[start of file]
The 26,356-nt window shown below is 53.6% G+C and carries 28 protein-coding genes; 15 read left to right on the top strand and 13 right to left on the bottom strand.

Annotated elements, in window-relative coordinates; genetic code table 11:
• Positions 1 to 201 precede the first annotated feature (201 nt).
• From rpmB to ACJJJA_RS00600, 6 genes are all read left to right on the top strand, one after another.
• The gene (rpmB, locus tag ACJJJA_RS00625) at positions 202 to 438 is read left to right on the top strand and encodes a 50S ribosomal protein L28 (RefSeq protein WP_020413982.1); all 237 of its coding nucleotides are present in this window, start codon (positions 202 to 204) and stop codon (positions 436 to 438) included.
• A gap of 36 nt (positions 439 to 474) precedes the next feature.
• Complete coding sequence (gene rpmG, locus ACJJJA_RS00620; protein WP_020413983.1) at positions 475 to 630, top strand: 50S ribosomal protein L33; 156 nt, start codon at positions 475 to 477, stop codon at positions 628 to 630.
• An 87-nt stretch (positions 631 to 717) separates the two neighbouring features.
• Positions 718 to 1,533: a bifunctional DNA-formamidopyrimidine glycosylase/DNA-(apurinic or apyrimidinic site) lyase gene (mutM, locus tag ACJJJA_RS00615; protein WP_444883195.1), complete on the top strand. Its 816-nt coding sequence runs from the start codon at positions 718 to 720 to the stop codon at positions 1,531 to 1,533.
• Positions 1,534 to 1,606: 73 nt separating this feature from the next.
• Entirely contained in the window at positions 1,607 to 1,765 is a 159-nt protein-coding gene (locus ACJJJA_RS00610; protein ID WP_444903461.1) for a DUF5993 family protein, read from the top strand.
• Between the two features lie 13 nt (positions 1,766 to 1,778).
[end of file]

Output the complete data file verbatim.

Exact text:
The 26,356-nt window shown below is 53.6% G+C and carries 28 protein-coding genes; 15 read left to right on the top strand and 13 right to left on the bottom strand.

Annotated elements, in window-relative coordinates; genetic code table 11:
• Positions 1 to 201 precede the first annotated feature (201 nt).
• From rpmB to ACJJJA_RS00600, 6 genes are all read left to right on the top strand, one after another.
• The gene (rpmB, locus tag ACJJJA_RS00625) at positions 202 to 438 is read left to right on the top strand and encodes a 50S ribosomal protein L28 (RefSeq protein WP_020413982.1); all 237 of its coding nucleotides are present in this window, start codon (positions 202 to 204) and stop codon (positions 436 to 438) included.
• A gap of 36 nt (positions 439 to 474) precedes the next feature.
• Complete coding sequence (gene rpmG, locus ACJJJA_RS00620; protein WP_020413983.1) at positions 475 to 630, top strand: 50S ribosomal protein L33; 156 nt, start codon at positions 475 to 477, stop codon at positions 628 to 630.
• An 87-nt stretch (positions 631 to 717) separates the two neighbouring features.
• Positions 718 to 1,533: a bifunctional DNA-formamidopyrimidine glycosylase/DNA-(apurinic or apyrimidinic site) lyase gene (mutM, locus tag ACJJJA_RS00615; protein WP_444883195.1), complete on the top strand. Its 816-nt coding sequence runs from the start codon at positions 718 to 720 to the stop codon at positions 1,531 to 1,533.
• Positions 1,534 to 1,606: 73 nt separating this feature from the next.
• Entirely contained in the window at positions 1,607 to 1,765 is a 159-nt protein-coding gene (locus ACJJJA_RS00610; protein ID WP_444903461.1) for a DUF5993 family protein, read from the top strand.
• Between the two features lie 13 nt (positions 1,766 to 1,778).